Wednesday, April 11, 2007

"Anything bigger than a handful, you're risking a sprained thumb"

My last post and the recent Draw Power Girl thing got me thinking. There's been some talk, both over that awful Michael Turner JLA cover and over at Project Rooftop about the plausibility of Power Girl's outfits and their ability to support her large breasts.

Now, I like that PG is well-endowed. I think we ought to have women of all shapes and sizes, including large-breasted ones, in comics. I just wish there were more women of other shapes and sizes, y'know? But I like that PG is large, and I think she ought to be generally large: large-breasted, muscular without being masculine, tall (but not necessarily Big Barda tall), etc. And I think there should be a bit more thought put into costuming in general. Sure, we can suspend our disbelief when it comes to where Clark Kent keeps his boots and that sort of thing, and we can all accept that comic book fabrics don't quite behave like real world ones, but there's a limit. Costumes like the new Star Sapphire's? Yeah, they can't even see the limit anymore. Some thought should be given to basic things like "would this costume support the character's various outcroppings?" and "is this effective in battle?" and "should we really be able to tell whether she's an innie or an outie?" and "gosh, wouldn't that be horrendously uncomfortable?"

Horrendous discomfort is somewhat subjective; after all, someone with bulletproof skin might not mind a permanent wedgie. And I'll totally accept the "lack of support" complaints with regard to characters like Knockout and Vampirella and Catwoman and many, many others.

But Power Girl? Power Girl can fly. She can, quite literally, defy gravity. If her powers work anything like what's described in Wolverton's The Science of Superman (graviton manipulation/production) or even in Byrne's Man of Steel (telekinetic aura), then there's no real reason she'd need a bra. Now, this may cause some unintended consequences if she's knocked unconscious or somehow loses her powers, in which case extra support may be warranted, but in general she just has to expend a little bit of energy and she can go a step farther than the Invisibra.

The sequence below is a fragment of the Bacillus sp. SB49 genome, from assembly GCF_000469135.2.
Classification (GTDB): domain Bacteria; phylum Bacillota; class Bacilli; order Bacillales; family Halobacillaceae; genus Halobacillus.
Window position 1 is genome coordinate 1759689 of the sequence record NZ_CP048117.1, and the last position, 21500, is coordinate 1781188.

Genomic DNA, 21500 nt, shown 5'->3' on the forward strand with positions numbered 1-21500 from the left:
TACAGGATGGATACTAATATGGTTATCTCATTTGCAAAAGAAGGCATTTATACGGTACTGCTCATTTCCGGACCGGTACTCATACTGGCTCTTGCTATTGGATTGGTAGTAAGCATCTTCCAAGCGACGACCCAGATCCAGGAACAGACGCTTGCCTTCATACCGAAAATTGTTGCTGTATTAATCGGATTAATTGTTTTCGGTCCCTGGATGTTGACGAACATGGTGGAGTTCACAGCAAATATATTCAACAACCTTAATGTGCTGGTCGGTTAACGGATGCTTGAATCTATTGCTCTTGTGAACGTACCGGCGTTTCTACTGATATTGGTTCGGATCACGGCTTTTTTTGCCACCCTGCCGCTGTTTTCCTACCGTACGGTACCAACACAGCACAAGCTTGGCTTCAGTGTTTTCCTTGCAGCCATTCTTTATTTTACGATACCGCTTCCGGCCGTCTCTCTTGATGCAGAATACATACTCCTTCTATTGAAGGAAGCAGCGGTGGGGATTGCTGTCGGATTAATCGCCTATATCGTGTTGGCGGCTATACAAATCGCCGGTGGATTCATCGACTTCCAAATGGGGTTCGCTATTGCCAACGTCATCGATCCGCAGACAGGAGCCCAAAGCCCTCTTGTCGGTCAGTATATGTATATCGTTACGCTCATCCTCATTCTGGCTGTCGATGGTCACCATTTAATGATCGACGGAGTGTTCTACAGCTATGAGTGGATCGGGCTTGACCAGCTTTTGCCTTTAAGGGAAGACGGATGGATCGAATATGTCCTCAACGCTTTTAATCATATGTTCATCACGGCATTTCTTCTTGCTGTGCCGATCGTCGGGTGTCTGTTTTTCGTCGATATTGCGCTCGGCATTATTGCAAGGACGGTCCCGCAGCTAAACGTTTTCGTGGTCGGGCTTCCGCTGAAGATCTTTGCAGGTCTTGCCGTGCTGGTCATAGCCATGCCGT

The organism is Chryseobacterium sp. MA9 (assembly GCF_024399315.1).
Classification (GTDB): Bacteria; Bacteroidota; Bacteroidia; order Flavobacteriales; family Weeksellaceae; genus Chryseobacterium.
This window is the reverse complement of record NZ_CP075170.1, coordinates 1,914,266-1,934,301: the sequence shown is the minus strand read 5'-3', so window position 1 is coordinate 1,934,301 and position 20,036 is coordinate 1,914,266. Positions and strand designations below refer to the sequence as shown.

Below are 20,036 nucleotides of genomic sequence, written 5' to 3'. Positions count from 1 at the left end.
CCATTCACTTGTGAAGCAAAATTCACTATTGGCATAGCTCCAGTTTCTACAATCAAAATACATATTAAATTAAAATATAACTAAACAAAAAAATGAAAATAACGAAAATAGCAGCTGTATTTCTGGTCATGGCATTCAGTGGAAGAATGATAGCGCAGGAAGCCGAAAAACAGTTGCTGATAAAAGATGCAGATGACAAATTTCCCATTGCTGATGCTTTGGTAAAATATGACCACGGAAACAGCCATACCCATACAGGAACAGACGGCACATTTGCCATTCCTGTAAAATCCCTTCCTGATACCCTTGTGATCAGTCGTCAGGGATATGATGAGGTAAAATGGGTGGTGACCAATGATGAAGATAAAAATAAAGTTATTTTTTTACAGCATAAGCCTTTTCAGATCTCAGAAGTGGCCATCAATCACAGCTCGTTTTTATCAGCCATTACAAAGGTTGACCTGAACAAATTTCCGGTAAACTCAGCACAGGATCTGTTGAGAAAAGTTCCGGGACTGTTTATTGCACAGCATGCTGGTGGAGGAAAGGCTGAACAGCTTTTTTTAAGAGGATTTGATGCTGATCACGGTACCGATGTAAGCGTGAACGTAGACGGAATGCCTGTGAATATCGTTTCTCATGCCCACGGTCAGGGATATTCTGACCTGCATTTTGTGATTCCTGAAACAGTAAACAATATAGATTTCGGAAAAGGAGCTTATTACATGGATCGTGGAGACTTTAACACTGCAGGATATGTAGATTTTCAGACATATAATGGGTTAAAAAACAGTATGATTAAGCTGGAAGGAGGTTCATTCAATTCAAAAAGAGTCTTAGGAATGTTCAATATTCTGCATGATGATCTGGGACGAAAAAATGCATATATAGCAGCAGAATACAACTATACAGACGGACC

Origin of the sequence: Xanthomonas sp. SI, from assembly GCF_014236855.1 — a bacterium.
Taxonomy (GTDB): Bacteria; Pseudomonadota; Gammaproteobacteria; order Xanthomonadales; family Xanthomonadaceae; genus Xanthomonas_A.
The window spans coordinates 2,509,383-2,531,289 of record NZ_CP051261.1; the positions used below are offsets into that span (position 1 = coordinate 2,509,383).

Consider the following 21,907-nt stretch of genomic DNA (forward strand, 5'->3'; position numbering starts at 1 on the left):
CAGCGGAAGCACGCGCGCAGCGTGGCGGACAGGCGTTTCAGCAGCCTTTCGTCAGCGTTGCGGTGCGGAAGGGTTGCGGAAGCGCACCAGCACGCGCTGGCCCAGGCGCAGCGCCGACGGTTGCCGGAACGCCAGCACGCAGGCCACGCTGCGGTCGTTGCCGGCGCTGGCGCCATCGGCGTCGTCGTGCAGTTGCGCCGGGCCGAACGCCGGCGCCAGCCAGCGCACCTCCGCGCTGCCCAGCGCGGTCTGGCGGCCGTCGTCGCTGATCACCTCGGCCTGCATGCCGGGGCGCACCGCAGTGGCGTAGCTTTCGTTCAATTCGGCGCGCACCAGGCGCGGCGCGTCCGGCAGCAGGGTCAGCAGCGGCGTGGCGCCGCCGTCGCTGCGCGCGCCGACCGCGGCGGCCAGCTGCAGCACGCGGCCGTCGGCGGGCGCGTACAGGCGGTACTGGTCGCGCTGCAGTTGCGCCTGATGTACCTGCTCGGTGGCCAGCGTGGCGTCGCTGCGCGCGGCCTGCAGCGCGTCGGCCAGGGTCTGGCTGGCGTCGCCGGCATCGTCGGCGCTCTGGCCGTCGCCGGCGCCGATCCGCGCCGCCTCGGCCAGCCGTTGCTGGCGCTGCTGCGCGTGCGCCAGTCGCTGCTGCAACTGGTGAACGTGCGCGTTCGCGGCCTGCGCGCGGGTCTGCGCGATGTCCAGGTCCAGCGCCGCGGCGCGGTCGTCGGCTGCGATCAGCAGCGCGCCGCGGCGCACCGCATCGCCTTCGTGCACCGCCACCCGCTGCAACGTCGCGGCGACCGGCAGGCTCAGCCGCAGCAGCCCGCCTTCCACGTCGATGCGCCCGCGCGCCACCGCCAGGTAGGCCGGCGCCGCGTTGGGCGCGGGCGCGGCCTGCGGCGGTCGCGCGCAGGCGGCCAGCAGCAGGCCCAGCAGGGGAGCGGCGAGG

So, just keep in mind when you're thinking about gravity and the realities of superhero costuming that there are some lucky characters for whom gravity isn't a concern.


Anonymous said...


Sorry, couldn't help it. Great work, as always.

David C said...

I strongly agree with your ideas on heroic physiques. I sometimes kinda wish DC could use an approach similar to the Justice League animated shows, where model sheets keep things consistent, and the characters have interestingly different physiques. For example, Green Lantern is fairly short, shorter than Wonder Woman, but taller than the relatively petite Hawkgirl.

But with odd exceptions (really, it's hard to find many *other* than Power Girl), superheroes seem to have the same generic physique most of the time. The only other major exception is, interestingly, fellow Earth-2 refugee the Huntress, who when reintroduced post-Crisis, was purposely drawn to be relatively plain and flat-chested. (In more recent years, well, apparently being an ex-Mafia princess enables you to have a lot of "work done.")

On the other hand, it'd probably be tough, and possibly undesirable, to enforce real standards when the characters are drawn by so many artists of varying styles and skill level.